The main identified suspects in Islamic State attacks on Paris and Brussels are now dead or in custody after Belgian investigators charged two men on Saturday with aiding last month's Brussels suicide bombers.
But while pleased with the performance of Belgium's hitherto much criticized security services, Prime Minister Charles Michel warned that further threats to Europe were still live: "We are positive about the recent developments in the investigation," he told a news conference. "But we know we have to stay alert."
Mohamed Abrini, believed to have helped prepare the Nov. 13 Paris attacks, was seized on a Brussels street on Friday. Prosecutors said he confessed to being the "man in the hat" seen at the city's airport with two suicide bombers on March 22. That further confirmed close links between the two operations.
In a statement, prosecutors also said they had confirmed that a second fugitive seized separately on Friday in Brussels was indeed the man seen with a third suicide bomber on March 22 who struck shortly afterward on the Belgian's capital's metro.
Identified by officials as Osama K. and widely named in local media as a 28-year-old Swede called Osama Krayem, this man was also filmed buying bags used to carry the Brussels bombs and his fingerprints were found, like Abrini's, in an apartment used as a bomb factory and safe house for the Brussels attackers.
Also like Abrini, Krayem was identified as associating with the prime surviving Paris suspect Salah Abdeslam in the days and weeks before the November bloodbath that left 130 people dead.
As with other suspects in both Paris and Brussels attacks, police believe Krayem returned from fighting with Islamic State in Syria via refugee boats last summer reaching Greek islands.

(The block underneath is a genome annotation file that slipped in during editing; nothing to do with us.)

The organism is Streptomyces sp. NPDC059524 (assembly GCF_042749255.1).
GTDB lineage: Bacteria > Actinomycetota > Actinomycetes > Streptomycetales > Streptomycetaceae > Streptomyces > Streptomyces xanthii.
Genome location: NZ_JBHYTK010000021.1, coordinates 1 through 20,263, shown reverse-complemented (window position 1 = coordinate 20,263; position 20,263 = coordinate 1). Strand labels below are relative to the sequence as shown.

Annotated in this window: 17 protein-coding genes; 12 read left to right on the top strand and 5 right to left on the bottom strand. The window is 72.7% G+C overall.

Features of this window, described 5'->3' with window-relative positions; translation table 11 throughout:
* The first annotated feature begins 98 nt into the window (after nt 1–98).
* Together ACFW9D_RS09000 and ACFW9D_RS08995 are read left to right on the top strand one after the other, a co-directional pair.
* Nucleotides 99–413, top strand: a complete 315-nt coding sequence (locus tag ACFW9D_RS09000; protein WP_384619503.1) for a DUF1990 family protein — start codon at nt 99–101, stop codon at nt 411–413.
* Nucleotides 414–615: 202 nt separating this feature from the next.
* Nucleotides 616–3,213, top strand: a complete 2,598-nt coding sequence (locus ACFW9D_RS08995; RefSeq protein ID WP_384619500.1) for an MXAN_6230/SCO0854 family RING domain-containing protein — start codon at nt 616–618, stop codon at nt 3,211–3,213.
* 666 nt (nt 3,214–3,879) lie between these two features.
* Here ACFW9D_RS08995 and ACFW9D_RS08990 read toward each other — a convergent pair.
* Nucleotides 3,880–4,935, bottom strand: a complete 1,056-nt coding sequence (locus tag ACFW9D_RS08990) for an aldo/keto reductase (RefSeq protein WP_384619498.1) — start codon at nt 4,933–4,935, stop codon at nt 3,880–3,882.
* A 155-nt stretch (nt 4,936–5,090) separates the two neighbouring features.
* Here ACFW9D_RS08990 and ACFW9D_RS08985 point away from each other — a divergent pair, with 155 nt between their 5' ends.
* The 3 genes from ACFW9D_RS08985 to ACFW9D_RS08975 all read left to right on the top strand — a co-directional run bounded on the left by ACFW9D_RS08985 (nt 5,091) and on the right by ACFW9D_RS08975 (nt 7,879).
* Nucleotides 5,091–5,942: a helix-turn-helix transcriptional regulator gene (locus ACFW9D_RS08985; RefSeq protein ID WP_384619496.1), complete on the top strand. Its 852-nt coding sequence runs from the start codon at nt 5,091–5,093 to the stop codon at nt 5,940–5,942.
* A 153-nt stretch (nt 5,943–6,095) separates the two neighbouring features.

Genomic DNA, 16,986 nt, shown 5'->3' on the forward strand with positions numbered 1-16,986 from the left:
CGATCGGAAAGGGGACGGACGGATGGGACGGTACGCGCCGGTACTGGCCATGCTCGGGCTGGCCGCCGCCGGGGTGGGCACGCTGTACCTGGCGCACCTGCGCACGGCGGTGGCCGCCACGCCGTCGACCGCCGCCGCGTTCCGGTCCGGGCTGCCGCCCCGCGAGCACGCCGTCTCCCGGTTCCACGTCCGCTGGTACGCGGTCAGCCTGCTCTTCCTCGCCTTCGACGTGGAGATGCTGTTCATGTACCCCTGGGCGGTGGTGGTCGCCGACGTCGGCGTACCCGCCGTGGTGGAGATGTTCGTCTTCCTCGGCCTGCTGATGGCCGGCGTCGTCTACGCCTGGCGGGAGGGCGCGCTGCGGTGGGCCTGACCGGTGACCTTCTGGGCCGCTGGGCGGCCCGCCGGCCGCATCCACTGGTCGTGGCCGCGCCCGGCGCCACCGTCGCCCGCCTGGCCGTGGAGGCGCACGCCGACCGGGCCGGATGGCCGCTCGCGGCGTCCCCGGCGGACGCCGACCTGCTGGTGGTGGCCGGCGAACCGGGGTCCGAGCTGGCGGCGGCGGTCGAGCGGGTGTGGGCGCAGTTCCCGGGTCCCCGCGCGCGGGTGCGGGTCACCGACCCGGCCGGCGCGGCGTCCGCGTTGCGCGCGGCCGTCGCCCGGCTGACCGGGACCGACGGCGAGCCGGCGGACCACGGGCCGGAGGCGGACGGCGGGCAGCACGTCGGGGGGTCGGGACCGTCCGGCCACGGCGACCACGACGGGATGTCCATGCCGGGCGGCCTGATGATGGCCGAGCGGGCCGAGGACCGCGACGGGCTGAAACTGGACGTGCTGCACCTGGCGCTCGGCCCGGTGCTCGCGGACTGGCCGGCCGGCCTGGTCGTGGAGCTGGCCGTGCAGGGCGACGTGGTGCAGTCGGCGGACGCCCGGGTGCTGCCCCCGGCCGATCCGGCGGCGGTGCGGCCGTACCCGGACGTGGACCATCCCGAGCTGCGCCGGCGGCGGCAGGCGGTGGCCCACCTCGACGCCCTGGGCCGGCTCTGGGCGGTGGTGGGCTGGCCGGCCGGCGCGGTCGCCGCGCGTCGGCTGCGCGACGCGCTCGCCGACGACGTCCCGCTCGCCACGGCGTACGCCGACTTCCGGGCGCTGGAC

The arrests have crowned a month of success and dramatic failure for Belgian security services, which have been under huge pressure at home and abroad since it became clear that the Paris attacks were organized from Brussels by local men, mostly known to police, who appear to have orders and funds from Syria.
On March 15, a raid on a house in Brussels left one wanted militant dead and put police on the trail of Abdeslam, who, with Abrini, rented accommodation for the Paris attackers and whose brother had blown himself up at a cafe on Nov. 13. Police moved on March 18 to arrest Abdeslam and another wanted Paris suspect.
That may have precipitated the attacks, now blamed on Abrini and Krayem, in which two suicide bombers struck Brussels airport and another the city's metro, killing a total of 32 people. All three bombers were being hunted for links to the Paris attacks.
The rolling up of wanted lists, however, has not reassured many European security services. Many such arrests have led to others, previously not sought, being detained and often charged.
Of two other men taken in and charged with terrorism offences following the arrests of Abrini and Krayem, one, Bilal El Makhoukhi, had until last month been serving out under electronic monitoring a five-year sentence for recruiting fighters for Syria.
Convicted early last year in the trial of dozens of members of an organization known as Sharia4Belgium, Makhoukhi, who lost a leg fighting in Syria himself, had been freed only last month, Justice Minister Koen Geens told reporters.
Abrini was tracked down the day after police released new images of "the man in the hat" pushing a laden baggage trolley similar to those of the two suicide bombers alongside him.
Of his confession, a spokesman said: "He had no choice."
Abrini, 31, was well known to police as a petty criminal and drug dealer who was a regular at the bar run by the Abdeslam brothers in the Molenbeek district of Brussels which is home to many other Moroccan immigrant families. Prosecutors said he told them that he had sold the hat he used to